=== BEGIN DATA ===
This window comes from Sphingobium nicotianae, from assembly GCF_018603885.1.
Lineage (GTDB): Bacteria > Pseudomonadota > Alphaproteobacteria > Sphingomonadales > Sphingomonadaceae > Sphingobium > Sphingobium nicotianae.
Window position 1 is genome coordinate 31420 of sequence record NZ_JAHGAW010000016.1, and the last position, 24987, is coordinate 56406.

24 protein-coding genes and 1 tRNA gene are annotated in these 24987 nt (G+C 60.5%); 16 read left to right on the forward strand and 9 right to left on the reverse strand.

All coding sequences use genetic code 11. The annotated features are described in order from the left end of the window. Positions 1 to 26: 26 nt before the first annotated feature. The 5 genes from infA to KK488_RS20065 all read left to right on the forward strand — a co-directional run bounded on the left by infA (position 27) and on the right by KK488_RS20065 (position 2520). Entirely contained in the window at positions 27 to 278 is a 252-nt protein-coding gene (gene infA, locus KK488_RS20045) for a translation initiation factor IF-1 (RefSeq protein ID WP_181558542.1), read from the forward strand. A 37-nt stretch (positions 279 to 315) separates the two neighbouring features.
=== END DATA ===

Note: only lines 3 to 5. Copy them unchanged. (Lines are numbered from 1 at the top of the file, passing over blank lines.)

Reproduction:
Window position 1 is genome coordinate 31420 of sequence record NZ_JAHGAW010000016.1, and the last position, 24987, is coordinate 56406.

24 protein-coding genes and 1 tRNA gene are annotated in these 24987 nt (G+C 60.5%); 16 read left to right on the forward strand and 9 right to left on the reverse strand.

All coding sequences use genetic code 11. The annotated features are described in order from the left end of the window. Positions 1 to 26: 26 nt before the first annotated feature. The 5 genes from infA to KK488_RS20065 all read left to right on the forward strand — a co-directional run bounded on the left by infA (position 27) and on the right by KK488_RS20065 (position 2520). Entirely contained in the window at positions 27 to 278 is a 252-nt protein-coding gene (gene infA, locus KK488_RS20045) for a translation initiation factor IF-1 (RefSeq protein ID WP_181558542.1), read from the forward strand. A 37-nt stretch (positions 279 to 315) separates the two neighbouring features.